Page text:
Sunday, January 11, 2015

More about free speech in France

I've been reading up about the anti-Semitic comedian Dieudonne M'bala M'Bala at the New York Times, the New Republic and Wikipedia.

While convicted many times for anti-Semitism, and facing currently legally questionable bans on performing his shows, he apparently remains popular with the young, male Muslim population, as well as the National Front.   He ridicules the Holocaust, encourages disbelief that it happened, and is a 9/11 "truther". 

At a time when Jews have good reason to feel an increasing threat to their safety in that country, the example of this comedian perfectly illustrates the double edged sword of free speech, the subject of yesterday's post.  From a free speech purist's point of view, I suppose it may be argued that the laws that have been used against him have not succeeded in silencing him, and in fact may well have made him a martyr in the eyes of his fans, so why keep such laws anyway?  On the other hand, who can say what size following may he have developed if there had never been any attempts at legal hinderance to his views being expressed?

In any case, we can say as follows:  both the anti-Semitic comedian and the religion (including Islam) ridiculing magazine have been the subject of legal actions under French laws that do affect free speech.  Neither of them were actually silenced by the legal actions.  (The action against Charlie Hebdo was not successful.)   We can therefore say that the country has had both of their contributions to the "marketplace of ideas".

The problem is that in this marketplace, the ideas and facts we want all Muslims in France to believe are not spreading to enough of them fast enough.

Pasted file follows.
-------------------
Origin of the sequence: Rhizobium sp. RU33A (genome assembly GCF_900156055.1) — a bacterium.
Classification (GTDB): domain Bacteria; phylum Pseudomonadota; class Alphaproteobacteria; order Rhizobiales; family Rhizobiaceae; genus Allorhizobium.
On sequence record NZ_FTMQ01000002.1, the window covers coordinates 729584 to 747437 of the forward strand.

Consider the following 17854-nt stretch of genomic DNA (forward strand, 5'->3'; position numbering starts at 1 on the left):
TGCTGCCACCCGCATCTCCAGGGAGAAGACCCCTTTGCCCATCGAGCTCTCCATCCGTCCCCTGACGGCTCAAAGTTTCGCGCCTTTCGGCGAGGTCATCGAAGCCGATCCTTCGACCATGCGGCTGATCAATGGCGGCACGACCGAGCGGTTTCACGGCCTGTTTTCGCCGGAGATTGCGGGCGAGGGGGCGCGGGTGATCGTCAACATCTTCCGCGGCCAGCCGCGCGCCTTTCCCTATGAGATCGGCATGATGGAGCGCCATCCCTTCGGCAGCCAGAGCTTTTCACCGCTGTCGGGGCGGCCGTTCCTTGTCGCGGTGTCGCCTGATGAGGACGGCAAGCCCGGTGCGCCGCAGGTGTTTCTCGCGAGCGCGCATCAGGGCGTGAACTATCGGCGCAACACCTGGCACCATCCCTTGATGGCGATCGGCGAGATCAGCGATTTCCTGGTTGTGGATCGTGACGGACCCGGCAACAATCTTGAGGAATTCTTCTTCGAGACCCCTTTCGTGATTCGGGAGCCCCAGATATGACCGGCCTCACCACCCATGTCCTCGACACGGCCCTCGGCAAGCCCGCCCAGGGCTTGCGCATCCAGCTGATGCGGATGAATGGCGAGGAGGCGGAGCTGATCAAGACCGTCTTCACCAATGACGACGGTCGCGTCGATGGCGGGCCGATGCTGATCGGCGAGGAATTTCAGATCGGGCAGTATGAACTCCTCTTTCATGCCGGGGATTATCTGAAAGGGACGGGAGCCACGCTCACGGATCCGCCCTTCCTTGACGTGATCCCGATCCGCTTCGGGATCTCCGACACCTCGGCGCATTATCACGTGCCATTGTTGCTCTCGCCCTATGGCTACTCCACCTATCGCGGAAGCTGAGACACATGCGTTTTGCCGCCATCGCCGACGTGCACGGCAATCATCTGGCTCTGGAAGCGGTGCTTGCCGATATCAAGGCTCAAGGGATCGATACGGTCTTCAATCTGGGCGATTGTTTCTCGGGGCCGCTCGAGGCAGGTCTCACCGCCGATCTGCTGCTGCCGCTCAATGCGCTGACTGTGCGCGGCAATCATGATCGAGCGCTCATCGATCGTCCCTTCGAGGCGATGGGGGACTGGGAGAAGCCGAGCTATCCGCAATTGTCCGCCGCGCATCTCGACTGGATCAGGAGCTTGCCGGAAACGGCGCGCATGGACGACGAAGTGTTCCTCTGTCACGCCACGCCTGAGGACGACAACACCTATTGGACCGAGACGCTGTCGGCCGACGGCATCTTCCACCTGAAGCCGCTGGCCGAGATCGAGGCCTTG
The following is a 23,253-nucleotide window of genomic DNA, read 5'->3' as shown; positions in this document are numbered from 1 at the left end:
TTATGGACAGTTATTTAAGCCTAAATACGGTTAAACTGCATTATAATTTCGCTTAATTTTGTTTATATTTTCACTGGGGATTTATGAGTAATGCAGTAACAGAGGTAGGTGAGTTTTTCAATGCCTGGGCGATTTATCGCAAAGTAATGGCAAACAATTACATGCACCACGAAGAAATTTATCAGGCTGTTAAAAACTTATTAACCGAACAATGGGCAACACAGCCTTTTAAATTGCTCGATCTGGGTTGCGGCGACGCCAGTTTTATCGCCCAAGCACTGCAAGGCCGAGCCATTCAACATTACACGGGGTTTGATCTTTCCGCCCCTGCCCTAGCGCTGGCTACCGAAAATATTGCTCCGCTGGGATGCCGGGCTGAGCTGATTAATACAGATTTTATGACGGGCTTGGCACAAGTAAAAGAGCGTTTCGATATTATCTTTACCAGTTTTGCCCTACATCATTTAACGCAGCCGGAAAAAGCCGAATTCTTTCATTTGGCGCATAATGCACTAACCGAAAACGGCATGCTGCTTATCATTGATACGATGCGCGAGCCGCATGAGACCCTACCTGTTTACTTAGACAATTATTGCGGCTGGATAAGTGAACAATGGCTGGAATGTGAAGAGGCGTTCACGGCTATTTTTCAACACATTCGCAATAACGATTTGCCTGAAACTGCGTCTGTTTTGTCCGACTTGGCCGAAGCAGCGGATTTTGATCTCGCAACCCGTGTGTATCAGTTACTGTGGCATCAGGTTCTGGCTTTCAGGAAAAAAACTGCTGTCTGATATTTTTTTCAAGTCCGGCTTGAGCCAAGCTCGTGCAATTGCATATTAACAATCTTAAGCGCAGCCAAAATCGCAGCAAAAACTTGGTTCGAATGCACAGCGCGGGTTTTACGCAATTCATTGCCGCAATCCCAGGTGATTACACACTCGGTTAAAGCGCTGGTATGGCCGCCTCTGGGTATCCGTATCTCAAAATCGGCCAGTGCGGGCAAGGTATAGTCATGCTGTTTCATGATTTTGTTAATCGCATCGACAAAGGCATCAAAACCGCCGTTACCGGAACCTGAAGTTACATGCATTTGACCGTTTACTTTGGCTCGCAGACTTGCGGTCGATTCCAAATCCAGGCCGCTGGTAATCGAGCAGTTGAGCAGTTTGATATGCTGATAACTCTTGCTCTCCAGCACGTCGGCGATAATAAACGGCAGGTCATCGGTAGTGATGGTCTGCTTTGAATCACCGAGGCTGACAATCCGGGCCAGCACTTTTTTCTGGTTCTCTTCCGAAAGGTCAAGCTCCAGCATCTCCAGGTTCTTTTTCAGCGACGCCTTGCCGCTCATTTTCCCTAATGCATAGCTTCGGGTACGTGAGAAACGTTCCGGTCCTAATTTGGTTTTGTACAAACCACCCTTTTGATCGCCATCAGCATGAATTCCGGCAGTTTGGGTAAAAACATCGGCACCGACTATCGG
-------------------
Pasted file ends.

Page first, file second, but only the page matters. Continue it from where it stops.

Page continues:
Update:   And here, from an Atlantic article by David Frum, is a list of the poisonous ideas far too many French Muslims have (including the anti-Semiticism promoted by Dieudonne):
A pair of Pew surveys in the mid-2000s, for example, found that substantial minorities of Muslims in every European country surveyed did not rule out violence against civilian targets perceived as anti-Islamic. Two-thirds of French Muslims said the use of violence in such a case was never justified, which is reassuring, but one-third felt that it was sometimes or rarely justified. Significant numbers—including an outright majority in Britain—refused to acknowledge that Arabs had carried out the 9/11 terror attacks. A plurality of French Muslims (46 percent) and a crushing majority of British Muslims (81 percent) considered themselves Muslims first, identifying with their respective European nations only to a secondary extent....

A survey of French Muslims in 2014 found a community seething with anti-Semitism. Sixty-seven percent said “yes” when asked whether Jews had too much power over France’s economy. Sixty-one percent believed Jews had too much power in France’s media. Forty-four percent endorsed the idea of a global Zionist conspiracy of the kind described by the Holocaust-denying French Muslim comedian Dieudonne. Thirteen percent agreed that Jews were responsible for the 2008 financial crisis.

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